A Bit of History

Almost thirty years ago I started getting into website design, more as a hobby at the time and to challenge myself to learn something new. I found a program called HotDog Pro, which was pretty well an HTML (Hypertext Markup Language) program, so there was a lot of complex coding involved, which I really didn't have the patience for. It's so very long ago that I don't remember what sites I even created back then.

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Choosing a Designer is Critical

Many designers take the approach that they build a site that will make them indispensable to maintain the site. They might charge a lower fee upfront, but then every time you want a change, no matter how small, they charge you an exorbitant fee that has little to do with the amount of work involved. These same developers often disappear as well, leaving the poor client in a mess.

I've lost track of the number of people who have called me in desperation to get their site working, let alone make changes. Unfortunately no designer will take over someone else's work because we then become responsible for it. Quite often the site is built with some obscure program that would take weeks to learn which makes no sense unless it will be used over and over again for other clients.

Not everybody is thrilled with the work that was done. Design is very much in the eye of the website designer and they often build sites that only glorify their abilities, but don't work for the client. I've seen too many gorgeous, feature rich sites that take forever to load, so very few people will see them. Study after study has shown that you have about eight seconds to make an impression and get the visitor to stay. When a site takes two minutes to load no one has the patience to wait for it. Often clients (not mine) are so unhappy that they simply don't pay the designer. This is when they sadly discover that website design is the designer's "intellectual property", in other words they own it not the client. This is usually when the designer will take the site down until they are paid.

My approach has always been different. After I have done the build, they are happy and have paid me, I give them full access to the code. They can download it. They can hire another designer if they want in the future. They can sell the site if they choose, for example, if the business is sold. I also take great pains to make sure they understand how to update the site with the things like new photographs and copy. Blogs are a great example of how clients keep their sites current and this draws visitors to come back. If you site includes advertising this is an important factor in whether they see a benefit in having their ads on your site.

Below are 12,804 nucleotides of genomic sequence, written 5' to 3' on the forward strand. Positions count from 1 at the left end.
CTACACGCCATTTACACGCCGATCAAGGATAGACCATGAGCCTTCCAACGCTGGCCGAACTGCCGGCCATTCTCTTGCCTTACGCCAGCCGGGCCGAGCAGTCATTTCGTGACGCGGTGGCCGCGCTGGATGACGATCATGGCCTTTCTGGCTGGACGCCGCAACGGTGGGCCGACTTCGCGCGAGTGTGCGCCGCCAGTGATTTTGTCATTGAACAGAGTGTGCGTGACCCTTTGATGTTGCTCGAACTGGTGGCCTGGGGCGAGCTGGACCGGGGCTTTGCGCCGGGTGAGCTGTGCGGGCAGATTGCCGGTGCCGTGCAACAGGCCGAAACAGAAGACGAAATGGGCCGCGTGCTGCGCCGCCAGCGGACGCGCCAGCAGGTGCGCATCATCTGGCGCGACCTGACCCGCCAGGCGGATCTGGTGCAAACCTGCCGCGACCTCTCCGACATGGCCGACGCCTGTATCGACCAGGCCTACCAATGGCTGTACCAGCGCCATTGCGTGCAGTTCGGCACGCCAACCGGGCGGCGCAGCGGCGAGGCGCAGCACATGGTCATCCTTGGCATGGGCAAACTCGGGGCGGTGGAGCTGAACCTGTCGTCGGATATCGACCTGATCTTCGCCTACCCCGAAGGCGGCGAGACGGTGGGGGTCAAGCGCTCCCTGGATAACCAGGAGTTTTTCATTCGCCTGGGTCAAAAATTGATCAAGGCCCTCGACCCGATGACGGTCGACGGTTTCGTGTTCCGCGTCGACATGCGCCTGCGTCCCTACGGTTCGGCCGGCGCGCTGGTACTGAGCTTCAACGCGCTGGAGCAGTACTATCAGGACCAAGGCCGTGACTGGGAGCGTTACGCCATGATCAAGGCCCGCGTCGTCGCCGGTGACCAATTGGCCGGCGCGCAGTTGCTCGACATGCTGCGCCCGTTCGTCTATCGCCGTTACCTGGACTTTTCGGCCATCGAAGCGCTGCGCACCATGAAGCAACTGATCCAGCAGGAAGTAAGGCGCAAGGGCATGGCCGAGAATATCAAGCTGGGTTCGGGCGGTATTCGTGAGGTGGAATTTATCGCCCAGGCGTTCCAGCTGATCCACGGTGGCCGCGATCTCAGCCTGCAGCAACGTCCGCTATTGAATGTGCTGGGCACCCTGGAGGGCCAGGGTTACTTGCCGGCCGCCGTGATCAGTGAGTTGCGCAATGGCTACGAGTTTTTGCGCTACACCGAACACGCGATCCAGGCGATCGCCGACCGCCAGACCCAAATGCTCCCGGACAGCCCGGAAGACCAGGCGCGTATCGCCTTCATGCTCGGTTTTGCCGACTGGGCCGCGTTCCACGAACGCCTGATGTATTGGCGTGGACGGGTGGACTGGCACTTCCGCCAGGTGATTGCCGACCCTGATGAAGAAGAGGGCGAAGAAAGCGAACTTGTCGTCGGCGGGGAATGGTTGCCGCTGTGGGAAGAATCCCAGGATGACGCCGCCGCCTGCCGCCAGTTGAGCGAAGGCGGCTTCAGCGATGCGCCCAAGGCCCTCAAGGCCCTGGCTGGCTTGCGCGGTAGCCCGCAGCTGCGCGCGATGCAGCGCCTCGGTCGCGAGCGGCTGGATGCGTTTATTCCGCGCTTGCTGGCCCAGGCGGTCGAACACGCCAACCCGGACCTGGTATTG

Your Website Hosting

Another critical issue is hosting. You might have a great site, but if your host doesn't have the equipment and technology for hi-speed internet connection, all the visitor will see is "waiting for..." Again, they won't wait around. With more and more features being added to websites your host has to have the capacity to deal with your site and everybody else's. And what happens when your site is down or you have a problem? Can you contact your hosting company quickly and do they respond with qualified help? Hosting is not just a matter of the lowest price.

For seven years now I have used Bluehost.com. Their pricing is competitive, but most importantly their support is unmatched. Websites aren't perfect. Things happen. In a worst case scenario your site is suddenly gone! Do you have a backup? Probably not and all your hard work would be gone if your host doesn't backup your site, including not only the thousands of files, but also your databases, every night. Bluehost does.

Other Considerations

In addition to your host there are issues with your domain search and registration and what's called SEO (Search Engine Optimization), which is how you will rank on searches. With a couple hundred million sites vying for attention how will people find you?

Although the way that the major search engines index your site is changing, we use a combination of what are called meta-tags and meta-names, basically everything people would enter om a search. Some are pretty basic, like location and your business, but others can be just as important. I know of one site who had no search words, not even their city and guess where they came up? Page 56! Now who would go that far searching for anything? On most searches you need to come up in the first few pages, preferably page one, but that's not always easy to do.

A couple of other considerations on where your site is going to come up in the results is how current your content is, such as a blog and whether you have any dangerous site links on your site. This happens when you don't have the proper security in place on the comments you allow on your site, and people post comments with links to dangerous or adult sites. Google will drop your ranking instantly if they discover these links on your site. Sometimes a simple math calculation to prove the poster is human works, but they are getting more sophisticated these days and can sometimes get passed these measures.

There's a lot to consider with any website. The first smart choice is to deal with someone who knows what they are doing and has YOUR best interests at heart.